Overall, a really fun shoot.  Although the lobby was not fully complete yet, I could tell it would look amazing when finished.  Returning in June should be equally as fun.  

Winchester Gardens: Lighting Review

 Joe Kitchen is a commercial photographer in New York & Philadelphia that photographs architecture & interiors, hotels & resorts, still life and beverage.  Joe regularly travels to Washington DC, Baltimore, Boston and the rest of North America for projects.

A better and older architectural photographer than I once told me, “if people start to think about your lighting, then you failed.”  Ever since then, I always strive to have my lighting appear natural and non-present, to at least the layperson.  However, this often leaves people wondering exactly what I did, if anything, with the lighting.  So for those interested, whether you’re a designer, a fellow photographer, or just a curious bystander, here is a quick lighting overview of a recent project. 

The project was Winchester Gardens, a retirement facility in northern NJ, designed and photographed for KDA.  Overall, we (myself, two assistants, and two designers from the client's office) created 10 interior images in a day, and I will be reviewing 4 of them.  (Just to note, all final images shown have had the highlights layered in from shorter exposures.)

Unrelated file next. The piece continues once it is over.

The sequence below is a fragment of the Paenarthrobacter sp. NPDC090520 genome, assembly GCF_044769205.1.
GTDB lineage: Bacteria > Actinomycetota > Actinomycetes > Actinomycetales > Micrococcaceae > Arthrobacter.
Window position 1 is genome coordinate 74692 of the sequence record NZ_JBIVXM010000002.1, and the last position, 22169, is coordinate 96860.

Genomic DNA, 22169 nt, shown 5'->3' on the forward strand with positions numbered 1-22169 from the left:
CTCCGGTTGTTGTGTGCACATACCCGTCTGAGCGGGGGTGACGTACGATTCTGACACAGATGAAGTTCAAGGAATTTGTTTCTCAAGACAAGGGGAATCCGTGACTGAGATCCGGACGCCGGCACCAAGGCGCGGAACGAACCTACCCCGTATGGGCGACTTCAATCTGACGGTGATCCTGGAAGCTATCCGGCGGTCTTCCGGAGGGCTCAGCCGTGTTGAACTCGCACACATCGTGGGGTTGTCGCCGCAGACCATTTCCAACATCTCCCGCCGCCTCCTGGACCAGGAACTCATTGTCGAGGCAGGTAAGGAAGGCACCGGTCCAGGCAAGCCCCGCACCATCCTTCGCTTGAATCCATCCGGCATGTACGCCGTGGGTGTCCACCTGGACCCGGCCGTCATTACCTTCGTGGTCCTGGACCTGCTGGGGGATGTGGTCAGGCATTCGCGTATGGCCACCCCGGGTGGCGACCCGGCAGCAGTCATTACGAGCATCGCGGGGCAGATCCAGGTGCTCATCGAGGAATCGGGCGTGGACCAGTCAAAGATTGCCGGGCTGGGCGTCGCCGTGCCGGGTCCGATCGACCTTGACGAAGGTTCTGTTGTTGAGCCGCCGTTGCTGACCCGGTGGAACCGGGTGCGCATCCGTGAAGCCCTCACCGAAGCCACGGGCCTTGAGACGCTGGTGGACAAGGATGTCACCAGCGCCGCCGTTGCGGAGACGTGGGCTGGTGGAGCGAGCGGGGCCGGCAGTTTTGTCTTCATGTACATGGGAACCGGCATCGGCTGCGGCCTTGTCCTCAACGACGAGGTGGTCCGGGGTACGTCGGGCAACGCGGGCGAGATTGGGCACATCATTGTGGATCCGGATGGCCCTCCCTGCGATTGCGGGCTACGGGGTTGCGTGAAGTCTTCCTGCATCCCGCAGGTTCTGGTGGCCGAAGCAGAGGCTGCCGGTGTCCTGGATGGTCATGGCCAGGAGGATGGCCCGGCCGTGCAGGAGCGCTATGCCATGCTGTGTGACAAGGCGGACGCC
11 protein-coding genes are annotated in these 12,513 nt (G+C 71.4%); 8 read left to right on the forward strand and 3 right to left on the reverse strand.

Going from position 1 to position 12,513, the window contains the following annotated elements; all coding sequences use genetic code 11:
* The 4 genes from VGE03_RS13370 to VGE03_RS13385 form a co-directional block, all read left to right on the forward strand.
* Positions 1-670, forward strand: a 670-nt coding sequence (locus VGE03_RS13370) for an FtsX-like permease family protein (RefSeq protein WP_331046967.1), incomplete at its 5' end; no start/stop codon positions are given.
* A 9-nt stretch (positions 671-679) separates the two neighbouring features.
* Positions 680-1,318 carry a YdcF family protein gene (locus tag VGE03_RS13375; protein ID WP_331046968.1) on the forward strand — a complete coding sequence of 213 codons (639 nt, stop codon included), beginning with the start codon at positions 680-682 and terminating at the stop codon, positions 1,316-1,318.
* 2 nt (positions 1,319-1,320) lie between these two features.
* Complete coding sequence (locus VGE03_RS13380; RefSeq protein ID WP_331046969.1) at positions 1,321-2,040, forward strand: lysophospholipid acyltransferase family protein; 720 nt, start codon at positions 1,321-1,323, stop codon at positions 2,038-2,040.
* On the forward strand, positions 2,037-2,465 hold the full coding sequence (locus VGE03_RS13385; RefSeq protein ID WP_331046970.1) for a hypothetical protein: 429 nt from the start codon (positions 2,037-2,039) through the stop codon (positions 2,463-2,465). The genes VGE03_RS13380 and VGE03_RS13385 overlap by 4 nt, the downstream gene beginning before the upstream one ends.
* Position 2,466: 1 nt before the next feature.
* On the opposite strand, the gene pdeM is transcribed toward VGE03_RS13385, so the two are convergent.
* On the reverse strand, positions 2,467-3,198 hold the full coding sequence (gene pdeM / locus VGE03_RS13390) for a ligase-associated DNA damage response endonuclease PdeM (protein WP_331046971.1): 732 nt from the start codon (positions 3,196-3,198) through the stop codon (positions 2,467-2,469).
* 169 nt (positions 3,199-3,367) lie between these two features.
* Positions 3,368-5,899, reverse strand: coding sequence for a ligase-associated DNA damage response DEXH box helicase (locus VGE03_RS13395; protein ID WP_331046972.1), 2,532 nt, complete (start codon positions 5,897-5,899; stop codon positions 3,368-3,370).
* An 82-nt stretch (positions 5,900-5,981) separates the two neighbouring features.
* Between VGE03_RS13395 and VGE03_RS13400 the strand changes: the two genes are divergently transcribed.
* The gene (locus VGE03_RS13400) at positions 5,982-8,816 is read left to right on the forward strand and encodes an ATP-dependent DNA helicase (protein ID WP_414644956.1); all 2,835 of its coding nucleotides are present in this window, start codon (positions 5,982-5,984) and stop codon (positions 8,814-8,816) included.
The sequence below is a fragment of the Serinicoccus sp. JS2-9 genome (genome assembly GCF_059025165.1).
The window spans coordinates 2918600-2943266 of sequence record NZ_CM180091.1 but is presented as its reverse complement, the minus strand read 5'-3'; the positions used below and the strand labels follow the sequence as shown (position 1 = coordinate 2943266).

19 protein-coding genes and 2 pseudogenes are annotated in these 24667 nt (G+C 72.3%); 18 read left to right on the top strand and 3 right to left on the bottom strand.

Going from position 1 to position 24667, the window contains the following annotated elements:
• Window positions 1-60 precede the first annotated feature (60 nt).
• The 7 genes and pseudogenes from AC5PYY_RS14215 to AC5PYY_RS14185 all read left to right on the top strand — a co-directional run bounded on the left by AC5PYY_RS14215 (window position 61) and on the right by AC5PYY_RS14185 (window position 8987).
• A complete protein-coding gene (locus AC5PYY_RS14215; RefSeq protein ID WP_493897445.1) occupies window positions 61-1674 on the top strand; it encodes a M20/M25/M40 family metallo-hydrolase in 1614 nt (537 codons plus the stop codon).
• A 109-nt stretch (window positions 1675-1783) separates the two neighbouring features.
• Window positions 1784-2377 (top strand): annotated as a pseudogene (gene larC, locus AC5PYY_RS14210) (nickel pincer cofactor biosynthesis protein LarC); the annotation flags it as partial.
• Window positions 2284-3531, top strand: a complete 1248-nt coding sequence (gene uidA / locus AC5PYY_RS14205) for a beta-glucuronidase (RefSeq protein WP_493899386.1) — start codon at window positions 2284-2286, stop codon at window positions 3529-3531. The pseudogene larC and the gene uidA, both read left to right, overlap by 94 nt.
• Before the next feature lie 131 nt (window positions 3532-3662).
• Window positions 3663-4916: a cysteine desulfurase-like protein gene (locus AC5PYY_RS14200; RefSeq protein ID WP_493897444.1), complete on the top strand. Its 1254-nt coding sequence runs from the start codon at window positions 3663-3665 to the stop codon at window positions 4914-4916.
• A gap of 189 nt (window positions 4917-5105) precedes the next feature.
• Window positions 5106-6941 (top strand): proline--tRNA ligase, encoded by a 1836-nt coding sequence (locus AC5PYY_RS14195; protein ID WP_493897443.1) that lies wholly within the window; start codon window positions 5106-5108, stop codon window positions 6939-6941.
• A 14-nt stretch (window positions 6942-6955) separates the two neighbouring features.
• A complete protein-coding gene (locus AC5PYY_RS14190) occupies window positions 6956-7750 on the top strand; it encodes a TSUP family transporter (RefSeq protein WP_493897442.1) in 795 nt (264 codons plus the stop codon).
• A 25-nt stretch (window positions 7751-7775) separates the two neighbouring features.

First image of the day was the 4th floor common area.  The goal here was the show the overall space, give a sense of the layout, and have the finishes come out.  A wider composition a good deal away from the fireplace felt best.  First order of business was to light up the fireplace with a 650w Fresnel.  Since the fireplace is dead center and very dark comparatively, this was necessary to avoid having a black hole in the image.  Next was to imply the hallway/dining area left of the image and between the two pillars.  Adding a bounce and strip box in that area did the trick.  This also added nice shadows to the fireplace wall, bringing out the woodwork.  Last, a 3x4 soft box and another bounce light was incorperated for overall fill.